Let me share some final thoughts on the Philippines. I am extremely glad that we decided to spend the final week of our trip in the Philippines, because I think we got at least an initial look into what this country has to offer, and we have a much better idea of what to expect for a future trip. The Philippines is very, very different than all of the other countries we’ve visited in SE Asia as it feels like it could just as comfortably be located somewhere in Latin America.

This country is an island place. As previously described, the one city we visited – Cebu City – was horrible, and without a doubt the worst place we visited on this trip. The Philippines is all about the islands and beaches, which are indeed spectacular. Many travelers we met here were on their third or fourth trip to the Philippines, so there is so much to explore that you will never run out, no matter how many times you visit, and if you are into diving then this multiplies the options. But unlike so many other countries in the region, there is no defined backpacker trail, which is a standard route through the country that the vast majority of travelers take. Here it is not like that, and information on the various islands and how to get around is really not that easy to find - at least not nearly as easy as it has been in other countries. I think we got lucky in choosing the Bohol and Panglao region as there was enough to do to keep us busy, but was still not overly crowded and gave us the opportunity for some real beach chill-out time.

Accommodation in the Philippines is more expensive and of a lower quality than Vietnam, Cambodia or Thailand. If you want to stay near a pristine beach, it seems you either have to pay a fortune to stay at fancy hotel, or you pay way too much for a crummy hovel. At least this is the impression we got from the travelers we met during our time there and our own experiences searching for accommodation bore this out, although we did get really lucky with the beach hotel we did find.

Food in the Philippines leaves something to be desired. This is something that you hear mentioned over and over again in the travel books and blogs, and it is certainly true. The problem for me was that it’s just too much like the food we generally eat in the Americas – lots of greasy meat and heavy, starchy sides. Fried chicken, fried pork, grilled pork bellies, and chicken cordon bleu accompanied by potatoes, fried rice, bread, or overcooked vegetables were typical menu items. I am sure that at the top level restaurants you can get fantastic food, but all of the restaurants we ate at were very mediocre (although they were cheap - only slightly more expensive than what we paid in other countries). This was a shock coming from Cambodia, Thailand and Vietnam where you have to look hard to find a bad meal. And here’s the clearest evidence yet that this kind of food is simply bad for you – as soon as we stepped off the plane in the Philippines we noticed a lot of obese people. This was something we simply did not see in any of the other countries, so it must be related to the diet, as the Filipinos worked just as hard and seemed as physically active as those in other countries. Even more reason for us to try and adjust our diets at home.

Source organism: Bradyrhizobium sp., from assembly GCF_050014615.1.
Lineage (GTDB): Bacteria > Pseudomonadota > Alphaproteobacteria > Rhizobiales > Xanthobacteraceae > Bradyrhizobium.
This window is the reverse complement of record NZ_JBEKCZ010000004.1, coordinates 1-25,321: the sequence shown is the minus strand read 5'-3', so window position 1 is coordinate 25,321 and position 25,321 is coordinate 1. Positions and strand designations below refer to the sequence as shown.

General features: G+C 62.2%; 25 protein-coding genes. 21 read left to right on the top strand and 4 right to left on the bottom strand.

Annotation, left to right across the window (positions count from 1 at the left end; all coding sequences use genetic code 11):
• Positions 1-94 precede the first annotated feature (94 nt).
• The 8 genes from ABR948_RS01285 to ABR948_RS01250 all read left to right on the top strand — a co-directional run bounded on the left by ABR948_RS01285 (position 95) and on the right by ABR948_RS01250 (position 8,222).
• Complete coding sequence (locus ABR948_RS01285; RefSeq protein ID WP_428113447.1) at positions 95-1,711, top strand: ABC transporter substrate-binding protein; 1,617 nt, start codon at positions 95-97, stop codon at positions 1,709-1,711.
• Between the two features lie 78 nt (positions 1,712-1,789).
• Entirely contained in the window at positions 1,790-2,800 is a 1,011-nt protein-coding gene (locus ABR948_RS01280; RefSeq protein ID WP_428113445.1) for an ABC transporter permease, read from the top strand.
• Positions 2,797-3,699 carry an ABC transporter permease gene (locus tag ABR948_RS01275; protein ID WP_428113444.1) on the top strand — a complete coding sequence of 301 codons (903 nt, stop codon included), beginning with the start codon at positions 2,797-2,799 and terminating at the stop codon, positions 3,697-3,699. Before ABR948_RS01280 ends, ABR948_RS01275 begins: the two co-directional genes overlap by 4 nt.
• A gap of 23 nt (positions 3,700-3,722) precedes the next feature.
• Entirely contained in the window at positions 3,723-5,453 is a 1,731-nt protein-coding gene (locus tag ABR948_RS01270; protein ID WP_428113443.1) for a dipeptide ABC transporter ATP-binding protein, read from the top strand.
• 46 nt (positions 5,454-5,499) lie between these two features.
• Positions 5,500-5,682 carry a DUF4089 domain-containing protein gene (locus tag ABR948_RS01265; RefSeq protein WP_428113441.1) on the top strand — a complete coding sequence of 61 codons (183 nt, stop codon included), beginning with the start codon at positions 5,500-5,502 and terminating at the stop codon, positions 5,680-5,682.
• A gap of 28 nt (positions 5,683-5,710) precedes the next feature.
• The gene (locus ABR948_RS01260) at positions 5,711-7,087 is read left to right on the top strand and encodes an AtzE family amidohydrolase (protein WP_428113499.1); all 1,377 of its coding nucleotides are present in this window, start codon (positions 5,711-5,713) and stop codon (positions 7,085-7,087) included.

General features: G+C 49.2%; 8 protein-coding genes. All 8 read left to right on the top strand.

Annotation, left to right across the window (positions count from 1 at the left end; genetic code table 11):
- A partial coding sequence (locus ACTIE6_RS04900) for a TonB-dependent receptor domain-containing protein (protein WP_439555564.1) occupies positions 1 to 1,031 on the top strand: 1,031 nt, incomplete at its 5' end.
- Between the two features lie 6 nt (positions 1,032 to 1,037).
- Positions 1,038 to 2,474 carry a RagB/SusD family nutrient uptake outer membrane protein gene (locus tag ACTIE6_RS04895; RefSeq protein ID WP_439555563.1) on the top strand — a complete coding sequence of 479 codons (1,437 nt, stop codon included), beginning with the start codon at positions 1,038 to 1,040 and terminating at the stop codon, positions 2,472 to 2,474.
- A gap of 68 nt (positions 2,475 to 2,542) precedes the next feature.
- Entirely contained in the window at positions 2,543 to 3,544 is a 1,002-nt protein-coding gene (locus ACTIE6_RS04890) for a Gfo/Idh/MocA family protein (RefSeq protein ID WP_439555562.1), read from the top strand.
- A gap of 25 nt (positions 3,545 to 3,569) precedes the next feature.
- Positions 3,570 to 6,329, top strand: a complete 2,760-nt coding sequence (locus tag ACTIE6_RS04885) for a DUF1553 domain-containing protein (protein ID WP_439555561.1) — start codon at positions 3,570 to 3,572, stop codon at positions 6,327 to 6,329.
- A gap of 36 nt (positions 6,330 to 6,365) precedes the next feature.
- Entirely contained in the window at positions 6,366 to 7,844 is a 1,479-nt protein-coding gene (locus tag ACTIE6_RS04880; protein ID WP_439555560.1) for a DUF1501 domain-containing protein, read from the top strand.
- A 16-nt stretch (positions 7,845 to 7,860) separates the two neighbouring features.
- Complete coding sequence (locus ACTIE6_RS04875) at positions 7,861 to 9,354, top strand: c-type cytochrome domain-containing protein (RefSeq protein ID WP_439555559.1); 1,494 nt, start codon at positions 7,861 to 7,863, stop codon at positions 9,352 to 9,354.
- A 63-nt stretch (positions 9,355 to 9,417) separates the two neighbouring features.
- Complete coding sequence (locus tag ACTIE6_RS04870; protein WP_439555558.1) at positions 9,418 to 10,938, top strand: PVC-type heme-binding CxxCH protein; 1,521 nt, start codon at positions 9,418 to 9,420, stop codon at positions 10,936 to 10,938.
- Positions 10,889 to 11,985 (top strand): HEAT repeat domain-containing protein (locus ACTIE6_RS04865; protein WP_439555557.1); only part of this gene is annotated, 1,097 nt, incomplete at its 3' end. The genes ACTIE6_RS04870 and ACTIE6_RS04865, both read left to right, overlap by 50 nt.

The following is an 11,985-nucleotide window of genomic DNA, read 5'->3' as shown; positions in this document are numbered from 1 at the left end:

Lastly, how did we find the people? Well, the Filipinos were very kind, friendly, smiley, and willing to help, and we liked them a lot. But quite often, there seemed to be a bit of an edge just under the surface that we never once felt with the people in Vietnam and Cambodia. For example, we may not have been directly lied to, but we were certainly misled by a number of people during our time there, usually from hotel staff, but also a few others. But we also met some people that were absolutely honest, genuine and went out of their way to help, such as the tour guide who took us on the countryside tour in Bohol – he was amazing. The best way I can think to describe this, is when you are dealing face to face with hotel staff in most places, they are always very smiley. Now, you walk away for a few seconds and then turn back to look at that person. In Vietnam and Cambodia they would still be smiling. In Philippines (just like it usually is in Canada, the US, and Europe) they would not be. This really stuck with me. The Philippines reminded me of home in this regard, where you are not always sure if people are being genuine with you.  In Vietnam and Cambodia, the idea that people were not being genuine just never occurred to me. That is what made the people there so special. But I have a feeling that we simply did not spend enough time in the Philippines, nor cover enough ground, nor meet enough people to have a reliable opinion on this.

Would we go back to the Philippines? Yes, we would. There are a thousand amazing places to discover there and we’d love to go back, but we would do everything possible to avoid the cities and their horrible traffic problems. Being able to explore this country in our own boat would be amazing, so maybe that is something we will aim for in the future.